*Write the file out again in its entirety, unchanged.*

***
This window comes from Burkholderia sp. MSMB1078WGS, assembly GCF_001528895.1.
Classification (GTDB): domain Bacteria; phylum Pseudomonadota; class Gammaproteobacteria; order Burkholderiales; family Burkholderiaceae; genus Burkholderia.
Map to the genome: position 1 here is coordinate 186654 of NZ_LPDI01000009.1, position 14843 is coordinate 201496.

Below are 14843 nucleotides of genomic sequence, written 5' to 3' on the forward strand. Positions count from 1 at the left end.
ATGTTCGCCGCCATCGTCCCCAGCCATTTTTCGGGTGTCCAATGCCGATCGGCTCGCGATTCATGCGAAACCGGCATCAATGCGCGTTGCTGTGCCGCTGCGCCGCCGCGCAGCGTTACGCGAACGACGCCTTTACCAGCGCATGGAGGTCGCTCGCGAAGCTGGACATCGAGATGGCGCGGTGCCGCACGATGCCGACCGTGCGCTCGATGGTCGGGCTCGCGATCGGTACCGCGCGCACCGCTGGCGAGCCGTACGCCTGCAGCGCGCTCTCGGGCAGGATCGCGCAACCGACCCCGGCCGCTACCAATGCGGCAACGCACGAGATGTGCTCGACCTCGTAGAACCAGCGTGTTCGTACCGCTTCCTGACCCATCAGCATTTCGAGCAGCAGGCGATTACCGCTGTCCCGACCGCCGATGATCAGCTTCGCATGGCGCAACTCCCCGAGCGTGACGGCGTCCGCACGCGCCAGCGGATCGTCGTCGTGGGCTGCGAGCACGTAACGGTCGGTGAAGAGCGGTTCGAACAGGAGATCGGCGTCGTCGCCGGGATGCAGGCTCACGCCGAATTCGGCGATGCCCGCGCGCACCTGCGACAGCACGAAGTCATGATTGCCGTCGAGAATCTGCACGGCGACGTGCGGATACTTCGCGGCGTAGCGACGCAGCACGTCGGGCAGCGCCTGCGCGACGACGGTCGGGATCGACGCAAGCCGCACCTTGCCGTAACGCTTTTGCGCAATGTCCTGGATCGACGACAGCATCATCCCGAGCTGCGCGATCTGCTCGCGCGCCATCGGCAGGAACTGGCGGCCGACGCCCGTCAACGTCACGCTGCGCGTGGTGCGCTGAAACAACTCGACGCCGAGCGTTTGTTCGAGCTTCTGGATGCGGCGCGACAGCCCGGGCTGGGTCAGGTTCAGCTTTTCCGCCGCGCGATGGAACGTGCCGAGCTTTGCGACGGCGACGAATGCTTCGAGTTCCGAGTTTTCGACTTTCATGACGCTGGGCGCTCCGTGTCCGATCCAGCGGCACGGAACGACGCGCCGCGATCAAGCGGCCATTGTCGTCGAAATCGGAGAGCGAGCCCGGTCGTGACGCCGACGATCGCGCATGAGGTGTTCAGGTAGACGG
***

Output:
This window comes from Burkholderia sp. MSMB1078WGS, assembly GCF_001528895.1.
Classification (GTDB): domain Bacteria; phylum Pseudomonadota; class Gammaproteobacteria; order Burkholderiales; family Burkholderiaceae; genus Burkholderia.
Map to the genome: position 1 here is coordinate 186654 of NZ_LPDI01000009.1, position 14843 is coordinate 201496.

Below are 14843 nucleotides of genomic sequence, written 5' to 3' on the forward strand. Positions count from 1 at the left end.
ATGTTCGCCGCCATCGTCCCCAGCCATTTTTCGGGTGTCCAATGCCGATCGGCTCGCGATTCATGCGAAACCGGCATCAATGCGCGTTGCTGTGCCGCTGCGCCGCCGCGCAGCGTTACGCGAACGACGCCTTTACCAGCGCATGGAGGTCGCTCGCGAAGCTGGACATCGAGATGGCGCGGTGCCGCACGATGCCGACCGTGCGCTCGATGGTCGGGCTCGCGATCGGTACCGCGCGCACCGCTGGCGAGCCGTACGCCTGCAGCGCGCTCTCGGGCAGGATCGCGCAACCGACCCCGGCCGCTACCAATGCGGCAACGCACGAGATGTGCTCGACCTCGTAGAACCAGCGTGTTCGTACCGCTTCCTGACCCATCAGCATTTCGAGCAGCAGGCGATTACCGCTGTCCCGACCGCCGATGATCAGCTTCGCATGGCGCAACTCCCCGAGCGTGACGGCGTCCGCACGCGCCAGCGGATCGTCGTCGTGGGCTGCGAGCACGTAACGGTCGGTGAAGAGCGGTTCGAACAGGAGATCGGCGTCGTCGCCGGGATGCAGGCTCACGCCGAATTCGGCGATGCCCGCGCGCACCTGCGACAGCACGAAGTCATGATTGCCGTCGAGAATCTGCACGGCGACGTGCGGATACTTCGCGGCGTAGCGACGCAGCACGTCGGGCAGCGCCTGCGCGACGACGGTCGGGATCGACGCAAGCCGCACCTTGCCGTAACGCTTTTGCGCAATGTCCTGGATCGACGACAGCATCATCCCGAGCTGCGCGATCTGCTCGCGCGCCATCGGCAGGAACTGGCGGCCGACGCCCGTCAACGTCACGCTGCGCGTGGTGCGCTGAAACAACTCGACGCCGAGCGTTTGTTCGAGCTTCTGGATGCGGCGCGACAGCCCGGGCTGGGTCAGGTTCAGCTTTTCCGCCGCGCGATGGAACGTGCCGAGCTTTGCGACGGCGACGAATGCTTCGAGTTCCGAGTTTTCGACTTTCATGACGCTGGGCGCTCCGTGTCCGATCCAGCGGCACGGAACGACGCGCCGCGATCAAGCGGCCATTGTCGTCGAAATCGGAGAGCGAGCCCGGTCGTGACGCCGACGATCGCGCATGAGGTGTTCAGGTAGACGG